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NCAA TOURNAMENT OVERVIEW | J.A. ADANDE

Brackets leave some teams singing

March 12, 2007|J.A. ADANDE

THE big question coming into Selection Sunday was what song the committee members were listening to on their iPods: the Eagles "The Long Run" or Janet Jackson's "What Have You Done For Me Lately?"

We got the answer Sunday. It's Janet. (Miss Jackson, if you're nasty.)

It's no coincidence that the four top-seeded teams -- Florida, North Carolina, Ohio State and Kansas -- won their conference tournaments.

"They burnished their resumes," said Gary Walters, the committee chairman. "That was a differentiating factor."

Meanwhile, he said UCLA hurt itself by losing in the quarterfinals of the Pacific 10 tournament, right on the heels of dropping the regular-season finale at Washington.

So a formerly top-ranked UCLA team that won 15 of its first 17 conference games and a week and a half ago was being mentioned as the top-seeded team overall instead was dropped to the second line. The first stop didn't change (Sacramento, as expected), but the road back to the Final Four got a lot tougher.

At least the Bruins are in. At one point, Air Force was 17-1 and ranked 13th, but losing four straight at the end, including in the quarterfinals of the Mountain West Conference tournament, kept it out of the NCAA party.

As we saw the rest of the brackets filled in, it became obvious that it's not just a No. 1 seeding that's valuable, it's the No. 1 seeding that makes all the difference in the world. Florida got the top spot in the tournament and was rewarded with the easiest path to the Final Four. The Gators' Midwest bracket features a No. 2-seeded team, Wisconsin, that just got taken down by the size and speed of an Ohio State, two qualities Florida also possesses. Third-seeded Oregon lost seven conference games, the most of any No. 3 in the NCAA tournament. Fourth-seeded Maryland's late momentum came to an abrupt halt in the Atlantic Coast Conference tournament.

UCLA doesn't have it easy. I'm a big believer in coaches who have had tournament success, and both potential second-round matchups for UCLA have. Indiana's Kelvin Sampson took Oklahoma to the Final Four in 2002 and the regional finals in 2003. Gonzaga's Mark Few has reached the Sweet 16 three times -- including a memorable game with UCLA last year. And lurking out there as a possible Sweet 16 matchup is the best coach of the modern era, Duke's Mike Krzyzewski.

But I think it'll be UCLA Coach Ben Howland's old team, Pittsburgh, that takes out Duke and then the Bruins. I'm not sure UCLA will have an inside answer for Aaron Gray. Make my theme music for this region LL Cool J's album "Walking With a Panther."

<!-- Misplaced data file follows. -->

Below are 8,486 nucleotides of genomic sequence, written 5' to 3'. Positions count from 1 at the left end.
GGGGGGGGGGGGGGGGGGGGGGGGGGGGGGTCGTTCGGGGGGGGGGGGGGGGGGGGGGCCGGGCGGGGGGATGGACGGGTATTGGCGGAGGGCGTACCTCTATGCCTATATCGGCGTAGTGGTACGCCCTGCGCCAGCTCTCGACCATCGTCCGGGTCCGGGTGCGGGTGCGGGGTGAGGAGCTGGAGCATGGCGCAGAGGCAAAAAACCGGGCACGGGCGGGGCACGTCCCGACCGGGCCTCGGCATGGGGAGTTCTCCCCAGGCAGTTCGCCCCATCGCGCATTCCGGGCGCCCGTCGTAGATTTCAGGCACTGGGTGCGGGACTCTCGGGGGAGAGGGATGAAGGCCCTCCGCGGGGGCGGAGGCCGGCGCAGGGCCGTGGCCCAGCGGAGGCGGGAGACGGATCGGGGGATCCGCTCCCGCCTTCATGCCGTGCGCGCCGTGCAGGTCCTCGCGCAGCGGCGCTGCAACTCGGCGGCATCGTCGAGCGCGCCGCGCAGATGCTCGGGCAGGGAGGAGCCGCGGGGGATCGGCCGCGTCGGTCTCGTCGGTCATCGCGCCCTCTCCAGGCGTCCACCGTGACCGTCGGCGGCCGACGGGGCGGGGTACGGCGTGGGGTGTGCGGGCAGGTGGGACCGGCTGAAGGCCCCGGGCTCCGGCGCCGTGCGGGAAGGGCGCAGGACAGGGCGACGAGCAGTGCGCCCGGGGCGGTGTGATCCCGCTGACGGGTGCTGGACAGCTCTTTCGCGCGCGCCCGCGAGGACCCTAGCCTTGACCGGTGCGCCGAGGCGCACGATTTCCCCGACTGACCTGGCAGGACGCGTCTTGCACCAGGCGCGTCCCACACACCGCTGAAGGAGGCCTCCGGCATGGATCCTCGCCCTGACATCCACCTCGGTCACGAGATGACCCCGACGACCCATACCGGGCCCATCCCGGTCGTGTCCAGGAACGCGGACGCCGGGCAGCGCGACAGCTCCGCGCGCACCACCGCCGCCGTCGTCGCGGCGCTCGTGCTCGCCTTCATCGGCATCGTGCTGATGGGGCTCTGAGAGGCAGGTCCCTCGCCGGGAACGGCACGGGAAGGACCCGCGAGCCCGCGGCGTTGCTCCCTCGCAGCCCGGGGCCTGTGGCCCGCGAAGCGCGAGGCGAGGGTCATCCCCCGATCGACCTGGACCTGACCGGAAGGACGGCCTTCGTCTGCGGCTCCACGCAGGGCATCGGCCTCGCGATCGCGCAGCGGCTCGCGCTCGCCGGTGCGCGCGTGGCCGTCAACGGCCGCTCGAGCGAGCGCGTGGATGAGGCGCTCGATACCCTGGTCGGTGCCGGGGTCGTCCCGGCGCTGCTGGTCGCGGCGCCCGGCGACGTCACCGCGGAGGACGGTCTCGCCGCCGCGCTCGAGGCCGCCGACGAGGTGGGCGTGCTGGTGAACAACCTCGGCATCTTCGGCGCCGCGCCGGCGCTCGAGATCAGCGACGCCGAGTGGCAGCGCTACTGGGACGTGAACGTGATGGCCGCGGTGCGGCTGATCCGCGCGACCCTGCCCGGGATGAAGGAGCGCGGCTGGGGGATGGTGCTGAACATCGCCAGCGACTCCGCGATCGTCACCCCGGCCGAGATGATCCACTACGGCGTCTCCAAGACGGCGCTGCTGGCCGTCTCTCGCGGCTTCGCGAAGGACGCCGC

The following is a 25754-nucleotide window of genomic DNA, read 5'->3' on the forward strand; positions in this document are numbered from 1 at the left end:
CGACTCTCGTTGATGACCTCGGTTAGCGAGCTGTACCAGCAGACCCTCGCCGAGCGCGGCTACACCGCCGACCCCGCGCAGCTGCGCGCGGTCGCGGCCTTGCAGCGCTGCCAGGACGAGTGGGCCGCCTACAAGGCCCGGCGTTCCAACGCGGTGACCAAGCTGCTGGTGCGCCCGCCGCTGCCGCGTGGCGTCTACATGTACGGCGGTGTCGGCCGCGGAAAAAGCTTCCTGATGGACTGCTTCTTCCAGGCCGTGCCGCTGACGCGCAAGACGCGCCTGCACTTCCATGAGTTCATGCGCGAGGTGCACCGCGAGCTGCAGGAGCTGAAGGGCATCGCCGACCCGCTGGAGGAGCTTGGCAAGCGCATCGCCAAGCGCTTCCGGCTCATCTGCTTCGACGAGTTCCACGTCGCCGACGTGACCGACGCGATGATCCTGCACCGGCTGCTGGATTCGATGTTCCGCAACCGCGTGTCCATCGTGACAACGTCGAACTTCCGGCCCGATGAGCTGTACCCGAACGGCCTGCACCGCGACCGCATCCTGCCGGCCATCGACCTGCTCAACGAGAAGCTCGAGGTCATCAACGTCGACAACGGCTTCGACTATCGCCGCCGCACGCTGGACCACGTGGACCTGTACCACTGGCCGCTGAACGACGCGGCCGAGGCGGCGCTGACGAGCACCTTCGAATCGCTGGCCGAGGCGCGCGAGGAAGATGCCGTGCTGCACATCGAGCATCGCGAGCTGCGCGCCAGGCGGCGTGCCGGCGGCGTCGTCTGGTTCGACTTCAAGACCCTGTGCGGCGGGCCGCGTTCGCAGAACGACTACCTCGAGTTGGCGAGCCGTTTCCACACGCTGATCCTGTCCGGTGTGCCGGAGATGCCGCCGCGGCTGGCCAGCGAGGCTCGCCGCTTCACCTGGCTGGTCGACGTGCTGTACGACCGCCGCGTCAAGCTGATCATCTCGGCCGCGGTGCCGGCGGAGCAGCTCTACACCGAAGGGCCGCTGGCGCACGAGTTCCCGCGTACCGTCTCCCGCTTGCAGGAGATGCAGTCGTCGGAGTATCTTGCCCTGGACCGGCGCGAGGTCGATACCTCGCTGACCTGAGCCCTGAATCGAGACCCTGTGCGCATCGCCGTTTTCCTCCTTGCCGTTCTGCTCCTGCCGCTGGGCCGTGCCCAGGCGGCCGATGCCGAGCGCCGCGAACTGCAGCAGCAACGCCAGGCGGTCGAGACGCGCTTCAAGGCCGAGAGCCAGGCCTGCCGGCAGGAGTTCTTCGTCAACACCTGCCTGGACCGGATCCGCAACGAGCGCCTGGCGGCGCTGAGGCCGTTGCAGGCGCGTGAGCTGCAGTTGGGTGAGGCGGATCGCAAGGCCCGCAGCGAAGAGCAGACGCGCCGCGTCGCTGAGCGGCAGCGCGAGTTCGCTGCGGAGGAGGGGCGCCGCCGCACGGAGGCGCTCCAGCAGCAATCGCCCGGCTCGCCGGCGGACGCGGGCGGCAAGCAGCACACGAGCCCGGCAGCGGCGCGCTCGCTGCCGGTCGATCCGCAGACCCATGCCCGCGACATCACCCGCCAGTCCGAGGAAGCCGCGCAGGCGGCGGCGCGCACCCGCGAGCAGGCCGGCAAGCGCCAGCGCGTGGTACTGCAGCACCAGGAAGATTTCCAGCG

USC was stuck in a loaded East bracket that includes a potential second-round matchup against Texas and Kevin Durant -- the guy most likely to win a game single-handedly. He may not be able to carry the Longhorns all the way to the championship, but he's good enough to take out the Trojans.

I'm going to pick irrationally in the East. In honor of last year's darlings, George Mason, I'm going with another 11th-seeded team from Washington: George Washington. But only if their band promises to brink back Mason's theme song, "Livin' On a Prayer."

I'm going with the chalk in the Midwest and South Regionals. Not only does Florida have the easiest bracket, the Gators seem to have their energy and enthusiasm back. They never trailed in the Southeastern Conference tournament. Like Shalamar, they look ready for "The Second Time Around."

The emergence of Ohio State giant Greg Oden as an offensive force in addition to his long-standing intimidation on the defensive end means trouble for everyone else. I love Mike Conley's ability to get in the paint, and whatever he misses Oden can slam home. Ohio State will be bumping Jermaine Dupri's "Welcome to Atlanta" after rolling through the Dirty South Regional.

(Speaking of music, one of the most underplayed stories of the year has been the promo Talib Kweli did for the Big Ten. I don't know what I like better, Talib rapping in the commercials or the statement Big Ten Commissioner Jim Delany put out: "Talib is a talented artist whose poetry, musical lyrics and rhymes speak to the values of education, effort and literacy." Who knew Delany was down with Talib Kweli?)

When it's all said and done, I like Ohio State. The committee actually made the Buckeyes the third No. 1-seeded team, and I'm sure their losses to Florida and North Carolina were a factor. If this were the BCS, that No. 3 ranking would exclude Ohio State from the national championship. Fortunately this is the much more equitable NCAA tournament, which Walters even described as a blend of Jacksonian and Jeffersonian democracy.

Whatever that means, selection and seeding quibbles aside, this is still the fairest system that exists. Everyone has a shot to get in by winning the conference tournament, and every entrant can get the championship by winning six consecutive games. Heck, it's an even better system than "American Idol." And we all know what song the winner will sing for the finale: "One Shining Moment."

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J.A. Adande can be reached at j.a.adande@latimes.com. To read previous columns by Adande, go to latimes.com/adande.

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